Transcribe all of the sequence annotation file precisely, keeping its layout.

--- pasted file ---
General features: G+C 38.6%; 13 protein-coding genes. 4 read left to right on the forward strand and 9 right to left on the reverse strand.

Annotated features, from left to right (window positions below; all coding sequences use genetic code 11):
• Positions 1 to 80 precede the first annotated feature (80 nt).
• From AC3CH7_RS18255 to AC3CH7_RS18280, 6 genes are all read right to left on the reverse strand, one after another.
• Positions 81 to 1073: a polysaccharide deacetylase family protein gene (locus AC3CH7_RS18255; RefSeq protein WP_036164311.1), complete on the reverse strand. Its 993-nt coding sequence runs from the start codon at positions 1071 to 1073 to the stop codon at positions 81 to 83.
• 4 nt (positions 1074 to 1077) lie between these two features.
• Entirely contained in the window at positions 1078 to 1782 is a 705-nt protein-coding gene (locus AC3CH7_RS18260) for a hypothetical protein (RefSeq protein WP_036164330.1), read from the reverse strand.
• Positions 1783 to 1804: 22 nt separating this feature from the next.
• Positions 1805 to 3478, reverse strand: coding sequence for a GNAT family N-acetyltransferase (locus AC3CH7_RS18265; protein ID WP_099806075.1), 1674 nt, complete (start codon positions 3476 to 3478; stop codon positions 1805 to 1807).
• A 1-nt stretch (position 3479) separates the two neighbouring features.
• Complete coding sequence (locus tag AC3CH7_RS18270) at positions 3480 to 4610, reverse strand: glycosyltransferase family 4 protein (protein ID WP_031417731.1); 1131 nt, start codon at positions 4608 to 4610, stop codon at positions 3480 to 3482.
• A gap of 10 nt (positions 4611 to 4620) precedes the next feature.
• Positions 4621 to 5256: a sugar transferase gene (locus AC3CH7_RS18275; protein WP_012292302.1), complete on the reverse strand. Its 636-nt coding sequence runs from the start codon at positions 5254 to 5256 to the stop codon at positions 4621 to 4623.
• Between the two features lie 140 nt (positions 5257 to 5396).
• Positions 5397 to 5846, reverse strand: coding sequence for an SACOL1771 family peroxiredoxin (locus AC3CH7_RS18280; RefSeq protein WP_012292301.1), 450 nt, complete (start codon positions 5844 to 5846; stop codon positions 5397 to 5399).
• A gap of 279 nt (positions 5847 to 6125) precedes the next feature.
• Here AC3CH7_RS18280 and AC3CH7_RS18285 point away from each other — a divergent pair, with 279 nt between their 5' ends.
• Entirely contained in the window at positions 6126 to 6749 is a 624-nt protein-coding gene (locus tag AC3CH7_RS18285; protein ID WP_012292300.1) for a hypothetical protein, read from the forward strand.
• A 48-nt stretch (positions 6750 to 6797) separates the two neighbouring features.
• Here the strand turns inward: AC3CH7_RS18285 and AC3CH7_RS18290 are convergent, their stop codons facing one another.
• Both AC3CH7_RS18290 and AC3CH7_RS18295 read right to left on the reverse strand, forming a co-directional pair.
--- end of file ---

General features: G+C 38.6%; 13 protein-coding genes. 4 read left to right on the forward strand and 9 right to left on the reverse strand.

Annotated features, from left to right (window positions below; all coding sequences use genetic code 11):
• Positions 1 to 80 precede the first annotated feature (80 nt).
• From AC3CH7_RS18255 to AC3CH7_RS18280, 6 genes are all read right to left on the reverse strand, one after another.
• Positions 81 to 1073: a polysaccharide deacetylase family protein gene (locus AC3CH7_RS18255; RefSeq protein WP_036164311.1), complete on the reverse strand. Its 993-nt coding sequence runs from the start codon at positions 1071 to 1073 to the stop codon at positions 81 to 83.
• 4 nt (positions 1074 to 1077) lie between these two features.
• Entirely contained in the window at positions 1078 to 1782 is a 705-nt protein-coding gene (locus AC3CH7_RS18260) for a hypothetical protein (RefSeq protein WP_036164330.1), read from the reverse strand.
• Positions 1783 to 1804: 22 nt separating this feature from the next.
• Positions 1805 to 3478, reverse strand: coding sequence for a GNAT family N-acetyltransferase (locus AC3CH7_RS18265; protein ID WP_099806075.1), 1674 nt, complete (start codon positions 3476 to 3478; stop codon positions 1805 to 1807).
• A 1-nt stretch (position 3479) separates the two neighbouring features.
• Complete coding sequence (locus tag AC3CH7_RS18270) at positions 3480 to 4610, reverse strand: glycosyltransferase family 4 protein (protein ID WP_031417731.1); 1131 nt, start codon at positions 4608 to 4610, stop codon at positions 3480 to 3482.
• A gap of 10 nt (positions 4611 to 4620) precedes the next feature.
• Positions 4621 to 5256: a sugar transferase gene (locus AC3CH7_RS18275; protein WP_012292302.1), complete on the reverse strand. Its 636-nt coding sequence runs from the start codon at positions 5254 to 5256 to the stop codon at positions 4621 to 4623.
• Between the two features lie 140 nt (positions 5257 to 5396).
• Positions 5397 to 5846, reverse strand: coding sequence for an SACOL1771 family peroxiredoxin (locus AC3CH7_RS18280; RefSeq protein WP_012292301.1), 450 nt, complete (start codon positions 5844 to 5846; stop codon positions 5397 to 5399).
• A gap of 279 nt (positions 5847 to 6125) precedes the next feature.
• Here AC3CH7_RS18280 and AC3CH7_RS18285 point away from each other — a divergent pair, with 279 nt between their 5' ends.
• Entirely contained in the window at positions 6126 to 6749 is a 624-nt protein-coding gene (locus tag AC3CH7_RS18285; protein ID WP_012292300.1) for a hypothetical protein, read from the forward strand.
• A 48-nt stretch (positions 6750 to 6797) separates the two neighbouring features.
• Here the strand turns inward: AC3CH7_RS18285 and AC3CH7_RS18290 are convergent, their stop codons facing one another.
• Both AC3CH7_RS18290 and AC3CH7_RS18295 read right to left on the reverse strand, forming a co-directional pair.